One of the purported achievements of the Coalition Government’s disastrous economic policy of austerity, has been the unemployment figures. Pundits say that at 7.8% (2.51m) they are nothing to shout about but not the disastrous rates seen in states such as Greece (26.9%) or Spain (26.3%). In reality, the unemployment rate is more than double this in […]
The image above illustrates the large network of what policy academics call ‘active labour market policies’ (ALMPs); or what politicians refer to, in the increasingly Americanised language of social security, ‘welfare-to-work’. ALMPs are big business. They are in large part carried out by huge private sector providers, such as A4E and G4S, as well as […]
“[C]an the Work Programme work for all user groups? The short answer is: no, two years after launch, it is clearly failing the most disadvantaged jobseekers.” Richard Johnson explains why the Work Programme isn’t working - and why its failure holds important lessons for other areas of welfare reform.
It’s six months since we launched this version of Guerilla Policy. Here’s a selection of some of our favourite posts we’ve published in welfare – from the Work Programme to the Bedroom Tax, ‘strivers vs skivers’ to the social impact of cuts.
“Instead of cutting the cost of welfare by cutting the demand for it, the Chancellor may have found a different solution to runaway [social security spending] …a fundamental change in the way governments manage their finances was tucked away in the Budget.” Richard Johnson examines the implications of a decision that could have far-reaching consequences.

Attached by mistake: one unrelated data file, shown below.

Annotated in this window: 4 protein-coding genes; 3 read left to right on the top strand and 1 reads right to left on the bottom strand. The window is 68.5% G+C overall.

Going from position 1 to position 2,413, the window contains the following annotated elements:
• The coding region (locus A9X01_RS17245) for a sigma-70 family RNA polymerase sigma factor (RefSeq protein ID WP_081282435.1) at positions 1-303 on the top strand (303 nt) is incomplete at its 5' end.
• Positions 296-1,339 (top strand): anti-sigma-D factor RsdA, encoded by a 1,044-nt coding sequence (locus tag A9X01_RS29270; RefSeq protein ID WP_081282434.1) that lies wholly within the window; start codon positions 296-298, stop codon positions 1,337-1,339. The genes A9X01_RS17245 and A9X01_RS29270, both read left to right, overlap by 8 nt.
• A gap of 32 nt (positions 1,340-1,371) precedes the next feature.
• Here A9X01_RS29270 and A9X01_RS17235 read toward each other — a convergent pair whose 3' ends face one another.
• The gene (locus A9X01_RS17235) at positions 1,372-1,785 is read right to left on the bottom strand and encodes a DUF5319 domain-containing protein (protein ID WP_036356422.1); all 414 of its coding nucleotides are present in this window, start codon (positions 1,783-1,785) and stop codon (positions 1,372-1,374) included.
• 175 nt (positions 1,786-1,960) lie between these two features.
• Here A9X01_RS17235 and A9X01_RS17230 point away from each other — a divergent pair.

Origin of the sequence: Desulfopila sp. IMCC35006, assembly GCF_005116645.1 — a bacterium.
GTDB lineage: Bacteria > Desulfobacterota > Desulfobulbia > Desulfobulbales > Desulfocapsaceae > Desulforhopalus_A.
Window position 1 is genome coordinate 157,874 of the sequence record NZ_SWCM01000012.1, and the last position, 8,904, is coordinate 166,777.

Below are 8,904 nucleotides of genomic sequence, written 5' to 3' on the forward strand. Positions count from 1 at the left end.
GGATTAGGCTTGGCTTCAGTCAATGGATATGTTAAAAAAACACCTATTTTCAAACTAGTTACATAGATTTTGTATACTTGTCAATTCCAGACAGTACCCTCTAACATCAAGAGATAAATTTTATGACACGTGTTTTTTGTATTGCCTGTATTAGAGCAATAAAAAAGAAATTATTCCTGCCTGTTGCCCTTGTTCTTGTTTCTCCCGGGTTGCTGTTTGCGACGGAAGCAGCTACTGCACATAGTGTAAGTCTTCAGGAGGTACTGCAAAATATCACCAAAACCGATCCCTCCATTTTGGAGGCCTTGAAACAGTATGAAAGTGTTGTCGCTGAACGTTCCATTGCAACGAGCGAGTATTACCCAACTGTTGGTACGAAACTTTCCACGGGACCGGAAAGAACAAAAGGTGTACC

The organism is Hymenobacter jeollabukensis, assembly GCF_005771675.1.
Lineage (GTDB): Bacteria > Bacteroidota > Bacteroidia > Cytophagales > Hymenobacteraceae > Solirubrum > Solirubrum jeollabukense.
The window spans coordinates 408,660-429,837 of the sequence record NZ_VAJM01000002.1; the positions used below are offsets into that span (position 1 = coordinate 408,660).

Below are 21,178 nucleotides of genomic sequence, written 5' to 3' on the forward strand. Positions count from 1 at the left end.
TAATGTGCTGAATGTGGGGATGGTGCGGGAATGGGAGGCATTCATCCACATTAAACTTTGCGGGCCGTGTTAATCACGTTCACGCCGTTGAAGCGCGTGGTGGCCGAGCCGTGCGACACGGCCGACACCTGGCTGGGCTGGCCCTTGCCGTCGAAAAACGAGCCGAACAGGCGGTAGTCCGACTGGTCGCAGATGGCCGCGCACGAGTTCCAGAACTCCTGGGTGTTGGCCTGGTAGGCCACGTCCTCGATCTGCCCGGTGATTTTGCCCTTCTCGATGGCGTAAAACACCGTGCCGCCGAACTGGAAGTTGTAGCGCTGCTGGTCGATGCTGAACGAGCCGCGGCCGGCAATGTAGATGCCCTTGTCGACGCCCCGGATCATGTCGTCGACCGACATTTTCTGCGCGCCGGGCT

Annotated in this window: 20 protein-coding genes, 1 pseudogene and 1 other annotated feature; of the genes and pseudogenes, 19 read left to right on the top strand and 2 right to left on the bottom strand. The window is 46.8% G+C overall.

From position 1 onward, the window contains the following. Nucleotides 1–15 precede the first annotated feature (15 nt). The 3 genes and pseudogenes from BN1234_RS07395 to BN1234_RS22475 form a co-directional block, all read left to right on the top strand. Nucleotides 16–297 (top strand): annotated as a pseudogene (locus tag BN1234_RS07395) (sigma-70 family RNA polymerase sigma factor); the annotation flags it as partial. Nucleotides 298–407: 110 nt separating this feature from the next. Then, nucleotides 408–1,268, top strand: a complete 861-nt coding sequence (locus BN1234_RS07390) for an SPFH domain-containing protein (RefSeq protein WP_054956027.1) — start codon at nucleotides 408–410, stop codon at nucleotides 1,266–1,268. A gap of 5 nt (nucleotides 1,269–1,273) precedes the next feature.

A client of BHT was put on the Work Programme. She said it prevented her from moving forward in her life. She was required to do newspaper and online searches for jobs, three hours a day. She said she received no training and could not talk about her support needs. She said she became increasingly stressed […]
“If you are paying by results, spending less than you thought you would should not be cause for celebration. The implications of under-spending are far-reaching.” Jane Mansour argues that any ‘savings’ made by PbR initiatives such as the Work Programme in fact represent a direct cut for the people they are supposed to help, and could increase the welfare budget in the long-run.
“On the basis of the modeling I undertook when tendering for these (Work Programme) contracts, given the discounts widely offered, about 30% of the jobseekers might find and keep jobs. For the other 70%, there will be little or no assistance.” Richard Johnson argues that the design of the Work Programme makes creaming and parking of clients by prime contractors inevitable.
A few days ago, I blogged about the Society for Evidence Based Policing. In response, another blogger (TonyOX3) wrote to me highlighting this report that came out a while back (June 2012): Test, Learn, Adapt: Developing Public Policy with Randomised Controlled Trials (by Laura Haynes, Owain Service, Ben Goldacre & David Torgerson). It is a good report and I commend it to […]
A report out today [6th February] from the ONS confirms the big increase in self-employment in the UK seen since the start of the Global Financial Crisis. As a result of the recessions that triggered, the number of employees fell by 434,000 between 2008 and 2012. In complete contrast, the number of self-employed people rose by 367,000 […]